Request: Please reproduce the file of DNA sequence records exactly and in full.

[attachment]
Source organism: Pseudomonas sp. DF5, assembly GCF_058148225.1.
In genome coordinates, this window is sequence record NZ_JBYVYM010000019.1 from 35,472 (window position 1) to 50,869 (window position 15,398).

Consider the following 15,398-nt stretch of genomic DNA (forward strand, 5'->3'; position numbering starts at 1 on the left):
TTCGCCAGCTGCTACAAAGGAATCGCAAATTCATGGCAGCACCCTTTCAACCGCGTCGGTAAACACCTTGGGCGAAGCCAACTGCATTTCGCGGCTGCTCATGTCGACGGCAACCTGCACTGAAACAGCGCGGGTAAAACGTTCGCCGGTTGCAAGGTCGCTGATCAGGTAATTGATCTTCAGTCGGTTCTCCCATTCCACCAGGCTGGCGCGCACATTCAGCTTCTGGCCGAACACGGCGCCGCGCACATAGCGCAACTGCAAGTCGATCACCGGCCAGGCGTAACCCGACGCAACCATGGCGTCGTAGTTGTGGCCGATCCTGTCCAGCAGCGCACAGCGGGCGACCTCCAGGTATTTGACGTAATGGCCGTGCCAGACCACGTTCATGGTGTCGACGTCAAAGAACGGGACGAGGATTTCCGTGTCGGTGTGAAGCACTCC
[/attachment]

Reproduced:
Source organism: Pseudomonas sp. DF5, assembly GCF_058148225.1.
In genome coordinates, this window is sequence record NZ_JBYVYM010000019.1 from 35,472 (window position 1) to 50,869 (window position 15,398).

Consider the following 15,398-nt stretch of genomic DNA (forward strand, 5'->3'; position numbering starts at 1 on the left):
TTCGCCAGCTGCTACAAAGGAATCGCAAATTCATGGCAGCACCCTTTCAACCGCGTCGGTAAACACCTTGGGCGAAGCCAACTGCATTTCGCGGCTGCTCATGTCGACGGCAACCTGCACTGAAACAGCGCGGGTAAAACGTTCGCCGGTTGCAAGGTCGCTGATCAGGTAATTGATCTTCAGTCGGTTCTCCCATTCCACCAGGCTGGCGCGCACATTCAGCTTCTGGCCGAACACGGCGCCGCGCACATAGCGCAACTGCAAGTCGATCACCGGCCAGGCGTAACCCGACGCAACCATGGCGTCGTAGTTGTGGCCGATCCTGTCCAGCAGCGCACAGCGGGCGACCTCCAGGTATTTGACGTAATGGCCGTGCCAGACCACGTTCATGGTGTCGACGTCAAAGAACGGGACGAGGATTTCCGTGTCGGTGTGAAGCACTCC